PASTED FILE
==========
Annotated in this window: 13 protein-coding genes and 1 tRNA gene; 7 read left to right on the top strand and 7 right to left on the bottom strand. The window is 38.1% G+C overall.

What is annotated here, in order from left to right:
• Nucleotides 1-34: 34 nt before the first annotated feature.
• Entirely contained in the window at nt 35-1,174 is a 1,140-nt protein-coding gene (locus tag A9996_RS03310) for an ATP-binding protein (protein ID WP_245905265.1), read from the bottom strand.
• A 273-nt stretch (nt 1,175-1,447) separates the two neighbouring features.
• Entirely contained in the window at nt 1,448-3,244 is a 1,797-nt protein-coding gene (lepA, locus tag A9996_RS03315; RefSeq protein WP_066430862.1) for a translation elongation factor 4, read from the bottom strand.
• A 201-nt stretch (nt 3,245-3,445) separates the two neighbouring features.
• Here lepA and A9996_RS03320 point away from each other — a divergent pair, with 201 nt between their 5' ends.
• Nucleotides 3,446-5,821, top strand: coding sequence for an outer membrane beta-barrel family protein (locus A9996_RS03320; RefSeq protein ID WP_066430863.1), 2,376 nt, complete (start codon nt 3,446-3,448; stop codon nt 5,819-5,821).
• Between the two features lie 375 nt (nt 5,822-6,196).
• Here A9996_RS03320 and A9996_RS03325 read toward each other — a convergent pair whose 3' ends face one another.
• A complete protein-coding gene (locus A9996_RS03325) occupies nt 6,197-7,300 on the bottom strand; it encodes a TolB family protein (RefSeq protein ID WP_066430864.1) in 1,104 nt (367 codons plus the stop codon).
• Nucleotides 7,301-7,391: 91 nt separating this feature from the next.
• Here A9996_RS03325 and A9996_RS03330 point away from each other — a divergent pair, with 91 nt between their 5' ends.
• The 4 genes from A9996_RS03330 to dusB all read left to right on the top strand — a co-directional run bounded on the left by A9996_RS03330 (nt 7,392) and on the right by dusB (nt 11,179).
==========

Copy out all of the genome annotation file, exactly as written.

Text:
Annotated in this window: 13 protein-coding genes and 1 tRNA gene; 7 read left to right on the top strand and 7 right to left on the bottom strand. The window is 38.1% G+C overall.

What is annotated here, in order from left to right:
• Nucleotides 1-34: 34 nt before the first annotated feature.
• Entirely contained in the window at nt 35-1,174 is a 1,140-nt protein-coding gene (locus tag A9996_RS03310) for an ATP-binding protein (protein ID WP_245905265.1), read from the bottom strand.
• A 273-nt stretch (nt 1,175-1,447) separates the two neighbouring features.
• Entirely contained in the window at nt 1,448-3,244 is a 1,797-nt protein-coding gene (lepA, locus tag A9996_RS03315; RefSeq protein WP_066430862.1) for a translation elongation factor 4, read from the bottom strand.
• A 201-nt stretch (nt 3,245-3,445) separates the two neighbouring features.
• Here lepA and A9996_RS03320 point away from each other — a divergent pair, with 201 nt between their 5' ends.
• Nucleotides 3,446-5,821, top strand: coding sequence for an outer membrane beta-barrel family protein (locus A9996_RS03320; RefSeq protein ID WP_066430863.1), 2,376 nt, complete (start codon nt 3,446-3,448; stop codon nt 5,819-5,821).
• Between the two features lie 375 nt (nt 5,822-6,196).
• Here A9996_RS03320 and A9996_RS03325 read toward each other — a convergent pair whose 3' ends face one another.
• A complete protein-coding gene (locus A9996_RS03325) occupies nt 6,197-7,300 on the bottom strand; it encodes a TolB family protein (RefSeq protein ID WP_066430864.1) in 1,104 nt (367 codons plus the stop codon).
• Nucleotides 7,301-7,391: 91 nt separating this feature from the next.
• Here A9996_RS03325 and A9996_RS03330 point away from each other — a divergent pair, with 91 nt between their 5' ends.
• The 4 genes from A9996_RS03330 to dusB all read left to right on the top strand — a co-directional run bounded on the left by A9996_RS03330 (nt 7,392) and on the right by dusB (nt 11,179).